In DepthClimate Change

Siberia's ‘gateway to the underworld’ hit by heat wave

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Science  07 Aug 2020:
Vol. 369, Issue 6504, pp. 612-613
DOI: 10.1126/science.369.6504.612

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Summary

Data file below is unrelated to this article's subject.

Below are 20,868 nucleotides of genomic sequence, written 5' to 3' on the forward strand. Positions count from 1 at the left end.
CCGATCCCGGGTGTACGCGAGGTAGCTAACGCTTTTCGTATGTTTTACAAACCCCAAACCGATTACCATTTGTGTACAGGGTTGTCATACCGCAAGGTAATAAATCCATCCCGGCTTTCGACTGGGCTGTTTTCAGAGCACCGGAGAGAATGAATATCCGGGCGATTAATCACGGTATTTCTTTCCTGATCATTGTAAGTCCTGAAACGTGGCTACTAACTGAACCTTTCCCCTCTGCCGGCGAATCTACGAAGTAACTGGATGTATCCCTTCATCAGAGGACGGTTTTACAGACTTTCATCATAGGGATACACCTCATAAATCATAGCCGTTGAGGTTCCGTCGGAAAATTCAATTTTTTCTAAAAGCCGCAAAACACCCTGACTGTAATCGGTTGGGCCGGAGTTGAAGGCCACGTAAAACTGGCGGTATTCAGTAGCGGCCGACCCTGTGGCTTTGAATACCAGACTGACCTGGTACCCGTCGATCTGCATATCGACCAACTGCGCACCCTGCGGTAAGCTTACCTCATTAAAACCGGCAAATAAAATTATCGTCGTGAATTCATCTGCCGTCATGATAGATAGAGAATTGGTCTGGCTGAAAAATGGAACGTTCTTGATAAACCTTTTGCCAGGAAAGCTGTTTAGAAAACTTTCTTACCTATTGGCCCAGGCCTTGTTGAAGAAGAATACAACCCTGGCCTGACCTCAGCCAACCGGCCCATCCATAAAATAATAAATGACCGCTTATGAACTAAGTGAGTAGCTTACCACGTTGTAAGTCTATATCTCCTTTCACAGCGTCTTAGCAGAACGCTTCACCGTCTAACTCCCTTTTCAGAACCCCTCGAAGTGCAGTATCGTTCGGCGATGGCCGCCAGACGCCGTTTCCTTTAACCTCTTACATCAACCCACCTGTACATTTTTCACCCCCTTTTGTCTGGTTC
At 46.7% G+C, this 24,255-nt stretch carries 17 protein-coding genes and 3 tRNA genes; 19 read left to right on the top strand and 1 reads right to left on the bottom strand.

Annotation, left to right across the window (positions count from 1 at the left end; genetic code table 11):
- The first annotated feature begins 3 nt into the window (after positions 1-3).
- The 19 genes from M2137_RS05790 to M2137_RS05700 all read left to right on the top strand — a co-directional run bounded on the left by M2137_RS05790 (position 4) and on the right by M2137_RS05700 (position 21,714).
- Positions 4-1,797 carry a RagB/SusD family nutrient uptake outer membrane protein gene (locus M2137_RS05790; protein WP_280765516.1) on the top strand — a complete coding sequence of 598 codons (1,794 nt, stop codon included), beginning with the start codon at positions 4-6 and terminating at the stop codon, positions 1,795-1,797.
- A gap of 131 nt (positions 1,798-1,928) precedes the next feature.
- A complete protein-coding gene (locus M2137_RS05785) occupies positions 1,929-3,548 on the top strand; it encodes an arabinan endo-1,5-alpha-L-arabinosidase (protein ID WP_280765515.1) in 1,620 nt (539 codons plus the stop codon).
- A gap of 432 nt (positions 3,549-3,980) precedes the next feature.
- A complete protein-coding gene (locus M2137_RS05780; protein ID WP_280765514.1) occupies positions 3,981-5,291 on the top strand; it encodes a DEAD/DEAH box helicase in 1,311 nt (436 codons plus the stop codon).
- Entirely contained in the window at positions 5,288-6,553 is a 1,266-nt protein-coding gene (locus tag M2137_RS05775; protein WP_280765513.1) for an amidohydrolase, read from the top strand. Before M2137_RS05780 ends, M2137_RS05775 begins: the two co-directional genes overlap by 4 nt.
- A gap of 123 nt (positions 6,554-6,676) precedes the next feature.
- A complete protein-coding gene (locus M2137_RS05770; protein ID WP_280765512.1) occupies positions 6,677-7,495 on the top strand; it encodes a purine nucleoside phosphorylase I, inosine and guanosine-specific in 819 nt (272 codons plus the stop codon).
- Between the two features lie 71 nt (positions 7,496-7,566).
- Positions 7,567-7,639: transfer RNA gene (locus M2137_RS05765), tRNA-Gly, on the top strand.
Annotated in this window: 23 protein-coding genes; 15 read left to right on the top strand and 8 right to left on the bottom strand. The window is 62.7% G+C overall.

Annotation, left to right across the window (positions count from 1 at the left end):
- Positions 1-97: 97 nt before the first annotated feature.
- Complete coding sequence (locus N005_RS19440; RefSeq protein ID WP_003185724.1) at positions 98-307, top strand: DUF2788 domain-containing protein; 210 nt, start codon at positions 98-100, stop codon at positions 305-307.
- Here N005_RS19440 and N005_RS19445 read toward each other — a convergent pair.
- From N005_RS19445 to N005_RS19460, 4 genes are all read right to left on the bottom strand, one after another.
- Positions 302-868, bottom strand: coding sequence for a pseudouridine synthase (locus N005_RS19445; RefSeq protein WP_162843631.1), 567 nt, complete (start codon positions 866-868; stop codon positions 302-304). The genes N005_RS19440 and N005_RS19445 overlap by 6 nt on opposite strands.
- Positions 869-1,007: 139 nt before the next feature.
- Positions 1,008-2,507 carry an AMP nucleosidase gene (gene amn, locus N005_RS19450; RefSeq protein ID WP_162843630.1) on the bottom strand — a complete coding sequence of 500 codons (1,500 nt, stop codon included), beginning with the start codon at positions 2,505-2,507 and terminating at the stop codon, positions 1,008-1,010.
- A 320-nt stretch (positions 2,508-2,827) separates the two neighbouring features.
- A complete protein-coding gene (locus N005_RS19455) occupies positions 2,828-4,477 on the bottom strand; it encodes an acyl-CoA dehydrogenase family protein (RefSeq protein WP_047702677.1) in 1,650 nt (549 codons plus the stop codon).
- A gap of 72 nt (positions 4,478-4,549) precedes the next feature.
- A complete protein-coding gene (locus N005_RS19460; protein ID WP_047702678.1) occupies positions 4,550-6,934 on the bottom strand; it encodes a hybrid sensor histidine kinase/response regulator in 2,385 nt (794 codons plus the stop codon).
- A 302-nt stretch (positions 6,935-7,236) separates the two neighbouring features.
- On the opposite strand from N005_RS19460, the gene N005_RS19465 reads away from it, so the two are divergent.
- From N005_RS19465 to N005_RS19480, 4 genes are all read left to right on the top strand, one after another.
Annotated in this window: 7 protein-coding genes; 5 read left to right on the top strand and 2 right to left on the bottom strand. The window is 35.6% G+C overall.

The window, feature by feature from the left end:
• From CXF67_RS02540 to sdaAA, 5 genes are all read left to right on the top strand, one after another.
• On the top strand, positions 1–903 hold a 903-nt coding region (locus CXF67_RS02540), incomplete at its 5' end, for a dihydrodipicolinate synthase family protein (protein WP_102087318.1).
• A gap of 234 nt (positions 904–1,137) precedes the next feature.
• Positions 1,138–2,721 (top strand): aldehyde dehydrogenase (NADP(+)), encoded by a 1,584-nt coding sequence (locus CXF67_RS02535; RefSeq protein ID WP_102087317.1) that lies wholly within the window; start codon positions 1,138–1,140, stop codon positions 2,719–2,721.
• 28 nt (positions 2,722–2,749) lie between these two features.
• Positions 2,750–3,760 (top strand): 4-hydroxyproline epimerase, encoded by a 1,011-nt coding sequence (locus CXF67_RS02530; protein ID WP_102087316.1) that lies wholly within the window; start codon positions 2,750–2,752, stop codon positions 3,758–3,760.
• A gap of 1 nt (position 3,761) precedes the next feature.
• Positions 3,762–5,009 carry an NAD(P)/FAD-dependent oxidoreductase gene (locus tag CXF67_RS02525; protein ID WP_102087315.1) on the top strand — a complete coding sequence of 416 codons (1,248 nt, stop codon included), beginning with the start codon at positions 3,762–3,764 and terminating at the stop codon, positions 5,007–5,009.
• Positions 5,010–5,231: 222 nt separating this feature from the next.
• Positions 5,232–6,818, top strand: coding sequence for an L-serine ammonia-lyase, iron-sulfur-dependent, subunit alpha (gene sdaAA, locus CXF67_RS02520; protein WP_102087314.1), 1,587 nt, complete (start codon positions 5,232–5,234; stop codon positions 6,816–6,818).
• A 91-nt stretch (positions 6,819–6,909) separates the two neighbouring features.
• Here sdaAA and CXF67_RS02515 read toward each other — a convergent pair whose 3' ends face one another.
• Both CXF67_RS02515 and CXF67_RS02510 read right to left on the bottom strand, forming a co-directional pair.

Known to locals as the "gateway to the underworld," the Batagay megaslump in Siberia is the largest thaw slump on the planet. Once just a gully on a slope logged in the 1960s, the scar has expanded year by year, as the permafrost thaws and meltwater carries off the sediment. Now more than 900 meters wide, it epitomizes the vulnerability of permafrost in the Arctic, where temperatures have shot up twice as fast as the global average over the past 30 years. But it is also a time capsule that is seducing scientists with its snapshots of ancient climates and ecosystems. Dates from ice and soil gathered at Batagay show it holds the oldest exposed permafrost in Eurasia, spanning the past 650,000 years. That record could reveal how permafrost and surface vegetation responded to past warm climates.

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